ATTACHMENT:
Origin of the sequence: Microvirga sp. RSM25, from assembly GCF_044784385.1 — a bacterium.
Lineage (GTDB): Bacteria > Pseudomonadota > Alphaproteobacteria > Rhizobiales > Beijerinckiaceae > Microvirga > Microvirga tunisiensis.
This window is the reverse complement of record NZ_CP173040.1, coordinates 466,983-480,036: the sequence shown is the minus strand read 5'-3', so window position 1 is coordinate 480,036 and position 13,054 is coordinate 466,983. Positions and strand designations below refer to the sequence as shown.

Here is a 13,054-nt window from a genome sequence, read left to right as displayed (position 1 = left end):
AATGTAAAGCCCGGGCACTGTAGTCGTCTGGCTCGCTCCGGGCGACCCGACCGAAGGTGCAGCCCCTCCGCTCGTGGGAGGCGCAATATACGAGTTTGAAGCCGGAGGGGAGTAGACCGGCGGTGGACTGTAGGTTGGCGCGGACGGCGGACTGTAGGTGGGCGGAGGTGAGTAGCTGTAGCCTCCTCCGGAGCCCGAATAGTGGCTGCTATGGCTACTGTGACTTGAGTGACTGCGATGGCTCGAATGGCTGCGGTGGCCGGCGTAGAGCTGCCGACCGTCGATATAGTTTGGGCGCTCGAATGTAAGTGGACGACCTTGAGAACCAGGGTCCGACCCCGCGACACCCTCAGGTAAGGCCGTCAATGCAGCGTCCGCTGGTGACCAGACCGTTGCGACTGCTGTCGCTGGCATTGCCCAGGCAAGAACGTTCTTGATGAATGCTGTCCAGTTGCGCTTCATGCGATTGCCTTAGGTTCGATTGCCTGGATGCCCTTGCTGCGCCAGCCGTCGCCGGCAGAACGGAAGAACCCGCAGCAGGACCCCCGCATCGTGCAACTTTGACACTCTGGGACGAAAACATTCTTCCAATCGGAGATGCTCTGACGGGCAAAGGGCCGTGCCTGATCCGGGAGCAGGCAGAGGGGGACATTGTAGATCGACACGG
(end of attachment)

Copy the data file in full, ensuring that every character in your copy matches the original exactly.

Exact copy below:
Origin of the sequence: Microvirga sp. RSM25, from assembly GCF_044784385.1 — a bacterium.
Lineage (GTDB): Bacteria > Pseudomonadota > Alphaproteobacteria > Rhizobiales > Beijerinckiaceae > Microvirga > Microvirga tunisiensis.
This window is the reverse complement of record NZ_CP173040.1, coordinates 466,983-480,036: the sequence shown is the minus strand read 5'-3', so window position 1 is coordinate 480,036 and position 13,054 is coordinate 466,983. Positions and strand designations below refer to the sequence as shown.

Here is a 13,054-nt window from a genome sequence, read left to right as displayed (position 1 = left end):
AATGTAAAGCCCGGGCACTGTAGTCGTCTGGCTCGCTCCGGGCGACCCGACCGAAGGTGCAGCCCCTCCGCTCGTGGGAGGCGCAATATACGAGTTTGAAGCCGGAGGGGAGTAGACCGGCGGTGGACTGTAGGTTGGCGCGGACGGCGGACTGTAGGTGGGCGGAGGTGAGTAGCTGTAGCCTCCTCCGGAGCCCGAATAGTGGCTGCTATGGCTACTGTGACTTGAGTGACTGCGATGGCTCGAATGGCTGCGGTGGCCGGCGTAGAGCTGCCGACCGTCGATATAGTTTGGGCGCTCGAATGTAAGTGGACGACCTTGAGAACCAGGGTCCGACCCCGCGACACCCTCAGGTAAGGCCGTCAATGCAGCGTCCGCTGGTGACCAGACCGTTGCGACTGCTGTCGCTGGCATTGCCCAGGCAAGAACGTTCTTGATGAATGCTGTCCAGTTGCGCTTCATGCGATTGCCTTAGGTTCGATTGCCTGGATGCCCTTGCTGCGCCAGCCGTCGCCGGCAGAACGGAAGAACCCGCAGCAGGACCCCCGCATCGTGCAACTTTGACACTCTGGGACGAAAACATTCTTCCAATCGGAGATGCTCTGACGGGCAAAGGGCCGTGCCTGATCCGGGAGCAGGCAGAGGGGGACATTGTAGATCGACACGG